Are you aware of the risks of international remote working?
The past Christmas holidays will live long in the memory, but not for the right reasons. While some stayed in their permanent residence, others used the opportunity to visit relatives, only to find themselves forced to remain there beyond their planned duration, due to Covid-19 restrictions.
As an employer, that might not seem like a big issue, sure most people can work these days remotely, even if they’re in a different country. But you’re potentially opening your organisation to the risk of Permanent Establishment, payroll, tax and immigration issues, amongst other things.
One of the most significant transformations for the workplace from Covid-19 has been the forced adaptation of remote working, and it’s difficult to see how the world could return to the working practices of 2019. Countries like Ireland are legislating to provide employees with the right to request to work remotely. Companies like Dropbox have announced a remote-first policy after realising the benefits from staff working away from the office.
The past year has opened people’s eyes to the freedom of remote working. It doesn’t necessarily have to be literally at one’s home. It can be anywhere! For example, Barbados’ beautiful island has created a special visa for remote workers who want to work and live in a tropical paradise.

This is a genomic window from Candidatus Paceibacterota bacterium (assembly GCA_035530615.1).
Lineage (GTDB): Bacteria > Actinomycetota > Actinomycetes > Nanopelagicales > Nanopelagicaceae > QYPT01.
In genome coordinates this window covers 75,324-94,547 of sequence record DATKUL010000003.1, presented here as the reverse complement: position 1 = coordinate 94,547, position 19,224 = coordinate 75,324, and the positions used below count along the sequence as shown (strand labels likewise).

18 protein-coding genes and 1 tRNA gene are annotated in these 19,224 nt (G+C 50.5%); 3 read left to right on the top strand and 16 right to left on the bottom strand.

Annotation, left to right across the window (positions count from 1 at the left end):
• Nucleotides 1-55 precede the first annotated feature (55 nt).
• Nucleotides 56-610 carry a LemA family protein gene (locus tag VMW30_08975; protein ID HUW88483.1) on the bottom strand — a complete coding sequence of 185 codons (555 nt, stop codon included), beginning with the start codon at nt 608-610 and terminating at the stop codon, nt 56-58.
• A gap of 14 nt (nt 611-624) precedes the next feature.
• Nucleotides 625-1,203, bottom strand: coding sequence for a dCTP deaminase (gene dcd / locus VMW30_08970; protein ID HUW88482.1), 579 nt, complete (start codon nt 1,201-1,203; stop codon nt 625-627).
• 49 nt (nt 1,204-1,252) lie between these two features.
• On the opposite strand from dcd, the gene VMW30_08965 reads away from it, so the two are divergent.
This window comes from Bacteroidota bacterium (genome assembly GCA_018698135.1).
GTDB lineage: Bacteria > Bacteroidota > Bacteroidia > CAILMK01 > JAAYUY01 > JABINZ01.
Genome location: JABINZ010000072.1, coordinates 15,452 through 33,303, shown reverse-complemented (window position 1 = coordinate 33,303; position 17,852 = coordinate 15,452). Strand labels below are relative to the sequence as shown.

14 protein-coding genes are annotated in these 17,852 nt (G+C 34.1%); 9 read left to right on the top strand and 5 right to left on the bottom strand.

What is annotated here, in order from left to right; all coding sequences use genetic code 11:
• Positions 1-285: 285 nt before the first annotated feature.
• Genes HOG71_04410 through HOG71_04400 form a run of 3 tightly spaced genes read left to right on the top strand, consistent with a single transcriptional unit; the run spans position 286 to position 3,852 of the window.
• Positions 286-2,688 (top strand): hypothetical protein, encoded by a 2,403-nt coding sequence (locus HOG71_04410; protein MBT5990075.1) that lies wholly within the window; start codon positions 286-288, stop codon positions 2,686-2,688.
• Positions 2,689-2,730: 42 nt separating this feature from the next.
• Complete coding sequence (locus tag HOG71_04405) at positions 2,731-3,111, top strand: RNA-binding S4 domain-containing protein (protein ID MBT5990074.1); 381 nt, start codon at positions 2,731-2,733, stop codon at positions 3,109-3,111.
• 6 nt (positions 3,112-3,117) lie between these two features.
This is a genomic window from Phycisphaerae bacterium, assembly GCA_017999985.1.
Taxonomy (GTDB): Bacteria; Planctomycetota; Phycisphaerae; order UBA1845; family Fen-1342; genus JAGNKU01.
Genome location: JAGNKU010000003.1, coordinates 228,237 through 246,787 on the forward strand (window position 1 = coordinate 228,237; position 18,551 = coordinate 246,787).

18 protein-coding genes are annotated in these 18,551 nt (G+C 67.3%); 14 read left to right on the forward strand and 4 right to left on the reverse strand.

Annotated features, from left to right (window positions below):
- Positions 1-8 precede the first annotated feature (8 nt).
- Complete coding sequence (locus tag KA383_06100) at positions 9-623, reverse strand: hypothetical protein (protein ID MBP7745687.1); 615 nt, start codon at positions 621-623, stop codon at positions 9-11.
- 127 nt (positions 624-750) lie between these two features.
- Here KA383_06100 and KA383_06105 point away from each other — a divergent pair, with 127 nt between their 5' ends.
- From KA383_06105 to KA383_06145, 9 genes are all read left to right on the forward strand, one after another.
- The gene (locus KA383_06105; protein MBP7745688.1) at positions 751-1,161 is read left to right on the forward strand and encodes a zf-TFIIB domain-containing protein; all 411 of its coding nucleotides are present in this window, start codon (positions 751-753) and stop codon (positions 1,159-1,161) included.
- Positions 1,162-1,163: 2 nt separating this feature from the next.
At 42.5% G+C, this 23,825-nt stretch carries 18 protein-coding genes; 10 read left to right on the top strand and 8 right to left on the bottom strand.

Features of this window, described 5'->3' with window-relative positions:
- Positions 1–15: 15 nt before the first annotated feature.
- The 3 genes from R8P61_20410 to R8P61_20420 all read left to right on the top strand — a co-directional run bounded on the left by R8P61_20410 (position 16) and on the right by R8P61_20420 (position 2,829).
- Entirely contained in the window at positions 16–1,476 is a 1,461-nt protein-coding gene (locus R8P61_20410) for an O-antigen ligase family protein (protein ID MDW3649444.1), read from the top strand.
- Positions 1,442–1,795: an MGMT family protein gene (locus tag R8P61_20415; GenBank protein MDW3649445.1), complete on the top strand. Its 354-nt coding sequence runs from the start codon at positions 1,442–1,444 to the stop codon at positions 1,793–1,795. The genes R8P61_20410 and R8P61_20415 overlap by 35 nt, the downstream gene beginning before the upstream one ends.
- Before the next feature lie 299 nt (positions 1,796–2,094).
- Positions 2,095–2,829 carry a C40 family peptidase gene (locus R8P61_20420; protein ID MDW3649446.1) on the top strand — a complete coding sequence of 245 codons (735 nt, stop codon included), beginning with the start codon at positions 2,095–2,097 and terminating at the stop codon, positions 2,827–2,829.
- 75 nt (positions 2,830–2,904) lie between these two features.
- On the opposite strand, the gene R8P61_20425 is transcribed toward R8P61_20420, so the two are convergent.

However, having your employees based in one country and working in another, even temporarily, has significant potential pitfalls. You need to consider the following if some employees are currently remotely working overseas or requesting to do so in the future.
- Permanent Establishment
The Organisation for Economic Cooperation and Development (OECD) considers Permanent Establishment to be any fixed place of business through which the operations are wholly or partly carried out continuously. That includes a ‘home office’. Six months is the standard length of time, but it can vary across countries. So, an employee working from their parent’s home overseas or a holiday home for a prolonged period, could create a PE for your organisation. The profits attributable to that PE generally would be taxable in the remote jurisdiction.
If the activity is a sales activity, the profit would be generated through the sales concluded by the PE. In other situations, the taxable profit might be calculated based on a cost-plus service remuneration. The status can vary widely, if you have an employee in Singapore, working remotely, they are considered ‘engaged in business’, and you are required to set up a corporate presence.
An international remote board meeting could also create a PE. Covid-19 may have led to the displacement of board members in various countries around the world. If key decision-making processes occur in locations other than the place of incorporation, it could result in tax consequences. For example, suppose a majority of directors made a decisive vote, resident in a country that is not the country of incorporation? In that case, tax authorities of that country could argue that effective management is effectively located there, subsequently establishing a PE.
Each country has its own thresholds for determining when someone will be tax resident in that jurisdiction for payroll purposes. However, payroll obligations are separate to residency rules – for example, Irish payroll obligations could apply if a foreign employee spent 30 workdays in Ireland.